United’s three semi-final disappointments in the Carabao Cup, FA Cup and Europa League last season have been repeatedly highlighted, but along with Bruno Fernandes, Rashford is leading the charge towards an improvement this term. At the time of writing, following our first-leg win against Real Sociedad, he has already beaten his best seasonal tally for assists, with nine in all competitions, and is only five shy of his best total for goals scored (22). No player has scored anywhere near as many during Ole Gunnar Solskjaer’s reign as manager.
His steeliness in the biggest moments also bodes well. Among the teams our no.10 has scored most often against are Chelsea (five), Liverpool (four) and City (four), while his two famous late interventions against Paris Saint-Germain have already seeped into United folklore.
The recent FA Cup win over Liverpool proved that the Reds can do it when it matters and, unsurprisingly, the Wythenshawe wonder was at the heart of everything. His staggering, raking pass to Mason Greenwood for our equaliser, from a static position, with little-to-no backlift, showcased that growing ability to plate up opportunities for colleagues. Later on, Greenwood returned the favour by setting his senior team-mate free, and Rashford’s nerveless finish put us ahead, underlining a burgeoning ruthlessness in front of goal. Following that template more regularly in the latter stages of competitions is the next frontier for both Rashford and Ole’s Reds.
There’s also the looming spectre of this summer’s Euros. Due to injury, Rashford may have missed out on a spot in England’s squad had the competition taken place last summer. But in 2021, Gareth Southgate’s men have the chance to assuage the disappointment of their fourth-place finish at the 2018 World Cup by seizing the Three Lions’ first piece of silverware since 1966.
Despite a memorable, expertly taken penalty in England’s shoot-out success over Colombia in the last 16, Rashford started just one match at that tournament in Russia. But since then, his importance to Southgate’s project has grown, and the England boss is clearly a huge fan: “He’s a player we’ve known was going to be a top talent as soon as we worked with him, not just because of his ability, but because of his mentality and personality. He wants to keep improving, he wants to learn from every situation.” When the postponement of Euro 2020 was announced, Southgate even claimed it could benefit England, citing the availability of Rashford and Harry Kane as a vital component for his team’s chances of success.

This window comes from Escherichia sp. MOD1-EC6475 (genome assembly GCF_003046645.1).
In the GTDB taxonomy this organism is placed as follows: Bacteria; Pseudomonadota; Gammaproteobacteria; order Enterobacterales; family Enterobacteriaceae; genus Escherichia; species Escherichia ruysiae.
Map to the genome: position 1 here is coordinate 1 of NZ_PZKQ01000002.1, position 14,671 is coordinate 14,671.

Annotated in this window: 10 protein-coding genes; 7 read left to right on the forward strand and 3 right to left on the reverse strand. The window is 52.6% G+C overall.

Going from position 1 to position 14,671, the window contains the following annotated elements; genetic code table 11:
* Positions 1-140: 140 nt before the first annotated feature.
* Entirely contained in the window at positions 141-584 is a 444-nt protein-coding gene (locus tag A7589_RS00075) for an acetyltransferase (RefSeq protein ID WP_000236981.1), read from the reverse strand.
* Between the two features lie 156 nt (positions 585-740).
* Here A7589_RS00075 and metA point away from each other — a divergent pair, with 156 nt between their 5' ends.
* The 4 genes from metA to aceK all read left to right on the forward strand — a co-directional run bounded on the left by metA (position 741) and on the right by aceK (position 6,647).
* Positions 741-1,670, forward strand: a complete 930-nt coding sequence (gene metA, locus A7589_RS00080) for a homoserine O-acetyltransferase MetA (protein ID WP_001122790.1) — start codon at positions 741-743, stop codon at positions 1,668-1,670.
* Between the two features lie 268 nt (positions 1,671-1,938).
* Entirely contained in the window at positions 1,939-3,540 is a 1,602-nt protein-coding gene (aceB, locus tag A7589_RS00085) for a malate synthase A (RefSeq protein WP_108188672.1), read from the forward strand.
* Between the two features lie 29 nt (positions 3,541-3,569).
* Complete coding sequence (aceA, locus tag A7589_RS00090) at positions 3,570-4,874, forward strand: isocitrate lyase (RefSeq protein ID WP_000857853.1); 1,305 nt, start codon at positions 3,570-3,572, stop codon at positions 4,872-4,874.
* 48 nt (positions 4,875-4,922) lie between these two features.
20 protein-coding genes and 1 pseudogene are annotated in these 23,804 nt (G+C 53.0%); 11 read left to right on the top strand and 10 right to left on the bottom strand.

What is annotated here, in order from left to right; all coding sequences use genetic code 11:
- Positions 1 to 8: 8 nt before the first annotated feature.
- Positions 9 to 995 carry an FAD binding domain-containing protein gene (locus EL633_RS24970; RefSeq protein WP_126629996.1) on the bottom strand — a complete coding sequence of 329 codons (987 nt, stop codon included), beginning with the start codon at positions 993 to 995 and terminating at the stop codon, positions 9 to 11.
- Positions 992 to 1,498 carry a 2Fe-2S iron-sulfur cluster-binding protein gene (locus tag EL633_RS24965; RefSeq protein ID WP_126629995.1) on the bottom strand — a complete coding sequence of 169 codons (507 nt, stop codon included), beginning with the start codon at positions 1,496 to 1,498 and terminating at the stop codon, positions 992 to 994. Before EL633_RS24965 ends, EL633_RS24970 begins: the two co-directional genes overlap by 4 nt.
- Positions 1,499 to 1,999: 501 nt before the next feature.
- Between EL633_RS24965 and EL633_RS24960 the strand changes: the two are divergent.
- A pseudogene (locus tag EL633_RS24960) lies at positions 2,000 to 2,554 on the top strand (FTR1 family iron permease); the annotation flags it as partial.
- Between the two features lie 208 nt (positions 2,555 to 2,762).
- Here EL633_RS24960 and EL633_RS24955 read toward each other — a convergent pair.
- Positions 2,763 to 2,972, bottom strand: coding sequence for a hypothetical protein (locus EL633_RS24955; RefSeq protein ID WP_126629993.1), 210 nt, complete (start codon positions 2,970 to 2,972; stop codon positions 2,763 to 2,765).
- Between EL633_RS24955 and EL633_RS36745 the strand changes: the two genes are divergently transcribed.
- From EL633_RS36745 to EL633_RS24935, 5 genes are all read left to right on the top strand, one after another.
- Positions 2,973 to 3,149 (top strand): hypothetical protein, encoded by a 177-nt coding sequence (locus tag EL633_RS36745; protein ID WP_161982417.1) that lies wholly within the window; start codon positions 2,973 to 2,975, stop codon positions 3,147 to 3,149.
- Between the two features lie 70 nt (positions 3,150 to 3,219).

Before Rashford turns 28 in October 2025, there will be the 2022 World Cup in Qatar, and another Euros, in Germany. The forward hopes to be a Premier League winner with his boyhood club, by that point. “Every year is an opportunity for us to do it,” he told The Athletic of his club ambitions. “There have been many games this year where we know we’ve underperformed as a team, but we’ve found a way. If we are to win things this season we need to carry that on and even improve it.”
Carrying on and striving to improve might well be Marcus Rashford’s eternal mantra. Every year, his stats improve. Every season, he shows a willingness to give his all, no matter his position, no matter the circumstances – even playing through injury when the situation demands it. In every respect, he is evincing the qualities shown throughout the superhuman careers delivered by his heroes, Ronaldo, Messi and Jordan.
At just 23 years old, he has already achieved more than most could hope to accomplish in a dozen lifetimes. It says everything about Rashford, the footballer, that the Mancunian hero won’t be stopping for a second to look back or congratulate himself. Not when greatness is up for grabs.
This feature appears in Thursday's edition of United Review for the Real Sociedad match.